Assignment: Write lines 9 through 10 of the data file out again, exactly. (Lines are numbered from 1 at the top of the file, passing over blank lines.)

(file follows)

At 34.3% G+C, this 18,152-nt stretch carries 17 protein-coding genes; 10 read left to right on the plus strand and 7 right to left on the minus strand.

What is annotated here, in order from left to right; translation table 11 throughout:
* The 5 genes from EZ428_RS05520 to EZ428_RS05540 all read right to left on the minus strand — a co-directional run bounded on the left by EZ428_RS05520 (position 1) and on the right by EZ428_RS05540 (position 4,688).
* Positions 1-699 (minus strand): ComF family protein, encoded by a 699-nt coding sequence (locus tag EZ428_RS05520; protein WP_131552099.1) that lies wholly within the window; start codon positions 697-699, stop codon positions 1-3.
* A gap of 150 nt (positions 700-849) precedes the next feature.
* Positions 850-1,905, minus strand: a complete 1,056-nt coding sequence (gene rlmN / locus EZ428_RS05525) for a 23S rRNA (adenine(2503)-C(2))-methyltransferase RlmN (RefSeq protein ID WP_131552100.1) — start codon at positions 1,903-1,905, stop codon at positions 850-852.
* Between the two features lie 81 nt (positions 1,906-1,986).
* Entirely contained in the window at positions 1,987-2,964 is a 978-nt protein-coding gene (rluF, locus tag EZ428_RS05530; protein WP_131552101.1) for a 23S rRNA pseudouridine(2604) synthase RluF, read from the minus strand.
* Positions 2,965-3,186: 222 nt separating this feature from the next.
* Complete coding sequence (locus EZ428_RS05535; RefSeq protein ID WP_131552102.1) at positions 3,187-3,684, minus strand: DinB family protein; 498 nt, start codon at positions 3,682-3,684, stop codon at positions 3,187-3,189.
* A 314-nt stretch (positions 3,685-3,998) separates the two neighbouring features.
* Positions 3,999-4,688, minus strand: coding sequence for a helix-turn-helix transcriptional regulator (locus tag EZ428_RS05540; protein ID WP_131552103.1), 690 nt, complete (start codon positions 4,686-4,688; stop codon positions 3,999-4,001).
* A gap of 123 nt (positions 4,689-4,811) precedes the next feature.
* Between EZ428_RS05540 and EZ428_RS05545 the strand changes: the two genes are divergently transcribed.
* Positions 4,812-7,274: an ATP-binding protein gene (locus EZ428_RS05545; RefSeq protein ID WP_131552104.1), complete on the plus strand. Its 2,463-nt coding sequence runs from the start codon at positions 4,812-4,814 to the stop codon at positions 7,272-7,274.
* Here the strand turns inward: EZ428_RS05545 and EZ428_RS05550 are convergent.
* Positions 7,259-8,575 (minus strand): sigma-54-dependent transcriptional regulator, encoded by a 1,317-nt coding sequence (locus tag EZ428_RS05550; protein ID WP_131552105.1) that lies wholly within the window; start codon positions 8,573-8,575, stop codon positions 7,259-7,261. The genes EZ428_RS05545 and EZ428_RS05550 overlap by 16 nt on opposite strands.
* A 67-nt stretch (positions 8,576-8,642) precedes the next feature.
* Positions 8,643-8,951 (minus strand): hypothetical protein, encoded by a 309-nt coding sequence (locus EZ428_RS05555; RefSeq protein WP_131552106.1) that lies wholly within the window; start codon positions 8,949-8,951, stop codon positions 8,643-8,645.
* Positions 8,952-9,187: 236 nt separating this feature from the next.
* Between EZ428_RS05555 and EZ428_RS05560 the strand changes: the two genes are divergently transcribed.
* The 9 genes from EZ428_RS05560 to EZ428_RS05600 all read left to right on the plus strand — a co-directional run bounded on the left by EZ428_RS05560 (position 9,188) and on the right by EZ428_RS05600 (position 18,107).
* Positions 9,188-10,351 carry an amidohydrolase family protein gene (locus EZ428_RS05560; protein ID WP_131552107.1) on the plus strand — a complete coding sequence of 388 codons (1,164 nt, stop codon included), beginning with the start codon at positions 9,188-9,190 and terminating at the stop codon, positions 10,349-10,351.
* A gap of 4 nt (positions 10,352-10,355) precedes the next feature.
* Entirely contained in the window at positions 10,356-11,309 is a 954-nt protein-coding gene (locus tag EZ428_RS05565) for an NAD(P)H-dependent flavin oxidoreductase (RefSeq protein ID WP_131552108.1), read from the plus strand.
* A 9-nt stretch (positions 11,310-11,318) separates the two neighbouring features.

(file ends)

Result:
* Positions 2,965-3,186: 222 nt separating this feature from the next.
* Complete coding sequence (locus EZ428_RS05535; RefSeq protein ID WP_131552102.1) at positions 3,187-3,684, minus strand: DinB family protein; 498 nt, start codon at positions 3,682-3,684, stop codon at positions 3,187-3,189.